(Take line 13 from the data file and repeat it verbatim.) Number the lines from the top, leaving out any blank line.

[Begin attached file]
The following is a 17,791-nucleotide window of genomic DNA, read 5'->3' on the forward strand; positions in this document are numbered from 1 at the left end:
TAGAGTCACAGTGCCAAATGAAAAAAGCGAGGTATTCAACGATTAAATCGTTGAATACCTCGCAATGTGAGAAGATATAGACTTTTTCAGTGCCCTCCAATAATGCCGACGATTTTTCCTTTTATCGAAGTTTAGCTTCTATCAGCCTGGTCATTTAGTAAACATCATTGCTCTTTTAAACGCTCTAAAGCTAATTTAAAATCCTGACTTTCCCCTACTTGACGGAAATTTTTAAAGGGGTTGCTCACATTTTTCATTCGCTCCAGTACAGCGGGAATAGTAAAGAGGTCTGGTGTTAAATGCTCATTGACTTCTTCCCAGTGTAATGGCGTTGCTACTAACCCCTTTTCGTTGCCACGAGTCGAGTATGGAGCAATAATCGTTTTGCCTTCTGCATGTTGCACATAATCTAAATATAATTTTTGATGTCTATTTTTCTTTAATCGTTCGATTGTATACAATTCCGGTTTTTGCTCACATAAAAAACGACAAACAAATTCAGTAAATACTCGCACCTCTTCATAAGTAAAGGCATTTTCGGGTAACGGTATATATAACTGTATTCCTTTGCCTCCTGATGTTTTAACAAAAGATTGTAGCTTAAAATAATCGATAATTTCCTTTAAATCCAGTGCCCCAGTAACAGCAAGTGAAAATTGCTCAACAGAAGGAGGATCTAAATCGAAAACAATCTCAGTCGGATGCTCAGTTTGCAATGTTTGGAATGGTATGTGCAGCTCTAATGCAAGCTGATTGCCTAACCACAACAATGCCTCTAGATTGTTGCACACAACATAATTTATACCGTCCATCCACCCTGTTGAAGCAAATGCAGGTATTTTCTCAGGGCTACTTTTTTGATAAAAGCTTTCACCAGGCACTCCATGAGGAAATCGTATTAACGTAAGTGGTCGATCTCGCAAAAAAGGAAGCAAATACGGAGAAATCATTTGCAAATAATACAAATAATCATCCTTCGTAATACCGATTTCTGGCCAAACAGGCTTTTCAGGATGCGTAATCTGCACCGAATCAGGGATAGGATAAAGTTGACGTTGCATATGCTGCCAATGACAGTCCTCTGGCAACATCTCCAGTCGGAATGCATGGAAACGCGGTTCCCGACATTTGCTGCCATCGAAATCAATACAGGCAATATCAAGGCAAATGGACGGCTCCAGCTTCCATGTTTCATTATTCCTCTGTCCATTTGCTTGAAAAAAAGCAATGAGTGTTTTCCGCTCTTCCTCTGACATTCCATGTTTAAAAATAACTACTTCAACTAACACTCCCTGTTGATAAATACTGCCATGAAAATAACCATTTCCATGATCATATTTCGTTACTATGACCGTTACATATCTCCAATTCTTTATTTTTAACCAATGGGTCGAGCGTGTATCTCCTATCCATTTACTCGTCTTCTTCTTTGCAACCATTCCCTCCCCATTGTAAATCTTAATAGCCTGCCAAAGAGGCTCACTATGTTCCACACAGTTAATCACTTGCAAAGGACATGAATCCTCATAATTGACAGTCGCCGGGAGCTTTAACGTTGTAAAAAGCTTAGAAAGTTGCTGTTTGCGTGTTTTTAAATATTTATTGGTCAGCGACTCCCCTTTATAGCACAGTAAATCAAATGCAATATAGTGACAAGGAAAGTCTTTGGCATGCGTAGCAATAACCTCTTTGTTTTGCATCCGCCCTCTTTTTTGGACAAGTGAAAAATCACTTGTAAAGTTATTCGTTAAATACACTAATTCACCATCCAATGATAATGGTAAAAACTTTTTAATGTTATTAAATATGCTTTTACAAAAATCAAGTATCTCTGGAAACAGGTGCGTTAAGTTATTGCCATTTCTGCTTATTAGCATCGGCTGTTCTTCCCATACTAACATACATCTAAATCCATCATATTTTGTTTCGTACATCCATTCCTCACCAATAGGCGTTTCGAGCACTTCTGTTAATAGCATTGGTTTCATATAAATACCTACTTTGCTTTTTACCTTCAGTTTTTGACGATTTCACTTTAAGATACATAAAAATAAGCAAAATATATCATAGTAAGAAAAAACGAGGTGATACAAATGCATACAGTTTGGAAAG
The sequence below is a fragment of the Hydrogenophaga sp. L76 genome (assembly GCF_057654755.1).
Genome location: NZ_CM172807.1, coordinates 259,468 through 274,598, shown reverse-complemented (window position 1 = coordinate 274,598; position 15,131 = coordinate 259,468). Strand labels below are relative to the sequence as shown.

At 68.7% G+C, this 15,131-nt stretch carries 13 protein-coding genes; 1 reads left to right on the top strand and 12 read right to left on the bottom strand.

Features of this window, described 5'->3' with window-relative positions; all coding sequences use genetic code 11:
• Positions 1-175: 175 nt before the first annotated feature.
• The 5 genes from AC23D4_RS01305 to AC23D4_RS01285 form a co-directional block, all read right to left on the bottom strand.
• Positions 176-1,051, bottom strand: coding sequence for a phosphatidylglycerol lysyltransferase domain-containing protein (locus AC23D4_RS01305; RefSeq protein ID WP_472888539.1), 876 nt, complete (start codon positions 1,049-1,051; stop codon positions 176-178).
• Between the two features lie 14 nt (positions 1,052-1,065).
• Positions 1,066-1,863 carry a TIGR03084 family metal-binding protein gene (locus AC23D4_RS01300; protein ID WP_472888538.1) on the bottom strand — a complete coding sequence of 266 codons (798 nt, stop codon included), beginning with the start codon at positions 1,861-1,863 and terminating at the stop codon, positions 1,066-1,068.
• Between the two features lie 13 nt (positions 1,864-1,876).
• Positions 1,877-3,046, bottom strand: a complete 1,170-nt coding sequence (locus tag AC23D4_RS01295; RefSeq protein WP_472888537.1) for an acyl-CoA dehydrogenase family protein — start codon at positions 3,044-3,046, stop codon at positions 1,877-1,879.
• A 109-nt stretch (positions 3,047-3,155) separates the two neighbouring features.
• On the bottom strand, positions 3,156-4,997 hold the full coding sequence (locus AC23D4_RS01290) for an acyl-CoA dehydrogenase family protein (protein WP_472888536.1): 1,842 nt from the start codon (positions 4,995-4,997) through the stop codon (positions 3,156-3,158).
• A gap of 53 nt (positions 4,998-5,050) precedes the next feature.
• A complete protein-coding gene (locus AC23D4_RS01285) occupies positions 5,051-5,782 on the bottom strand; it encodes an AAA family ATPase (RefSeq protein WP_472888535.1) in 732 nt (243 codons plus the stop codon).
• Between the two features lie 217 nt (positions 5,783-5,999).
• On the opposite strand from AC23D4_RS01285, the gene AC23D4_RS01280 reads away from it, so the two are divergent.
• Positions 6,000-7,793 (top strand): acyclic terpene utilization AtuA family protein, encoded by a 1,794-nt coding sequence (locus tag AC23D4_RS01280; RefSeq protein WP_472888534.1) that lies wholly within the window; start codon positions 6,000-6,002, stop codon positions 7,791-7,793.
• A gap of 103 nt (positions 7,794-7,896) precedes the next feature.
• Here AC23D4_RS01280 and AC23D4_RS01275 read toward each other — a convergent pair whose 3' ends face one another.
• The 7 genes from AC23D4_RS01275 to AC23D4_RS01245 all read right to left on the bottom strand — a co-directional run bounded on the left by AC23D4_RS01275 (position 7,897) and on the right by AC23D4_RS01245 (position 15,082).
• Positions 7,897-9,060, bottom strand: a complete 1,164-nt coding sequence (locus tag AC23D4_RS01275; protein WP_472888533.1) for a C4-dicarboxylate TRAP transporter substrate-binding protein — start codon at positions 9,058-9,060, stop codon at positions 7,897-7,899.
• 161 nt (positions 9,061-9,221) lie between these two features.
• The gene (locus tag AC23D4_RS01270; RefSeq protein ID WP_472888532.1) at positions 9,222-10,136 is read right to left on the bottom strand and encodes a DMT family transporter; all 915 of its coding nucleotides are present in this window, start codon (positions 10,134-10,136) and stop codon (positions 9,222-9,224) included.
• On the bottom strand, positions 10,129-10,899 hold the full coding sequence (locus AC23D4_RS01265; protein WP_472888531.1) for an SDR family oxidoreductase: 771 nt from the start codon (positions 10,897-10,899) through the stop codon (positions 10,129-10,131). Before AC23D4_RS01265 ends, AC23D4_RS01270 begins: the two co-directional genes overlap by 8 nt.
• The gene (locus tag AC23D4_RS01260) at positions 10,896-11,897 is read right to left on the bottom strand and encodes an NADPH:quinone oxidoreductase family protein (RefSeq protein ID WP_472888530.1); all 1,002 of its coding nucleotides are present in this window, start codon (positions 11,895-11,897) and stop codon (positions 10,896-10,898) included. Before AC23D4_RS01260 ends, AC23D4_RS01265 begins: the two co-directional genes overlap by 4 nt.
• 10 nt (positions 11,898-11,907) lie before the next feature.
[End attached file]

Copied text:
• Positions 1,877-3,046, bottom strand: a complete 1,170-nt coding sequence (locus tag AC23D4_RS01295; RefSeq protein WP_472888537.1) for an acyl-CoA dehydrogenase family protein — start codon at positions 3,044-3,046, stop codon at positions 1,877-1,879.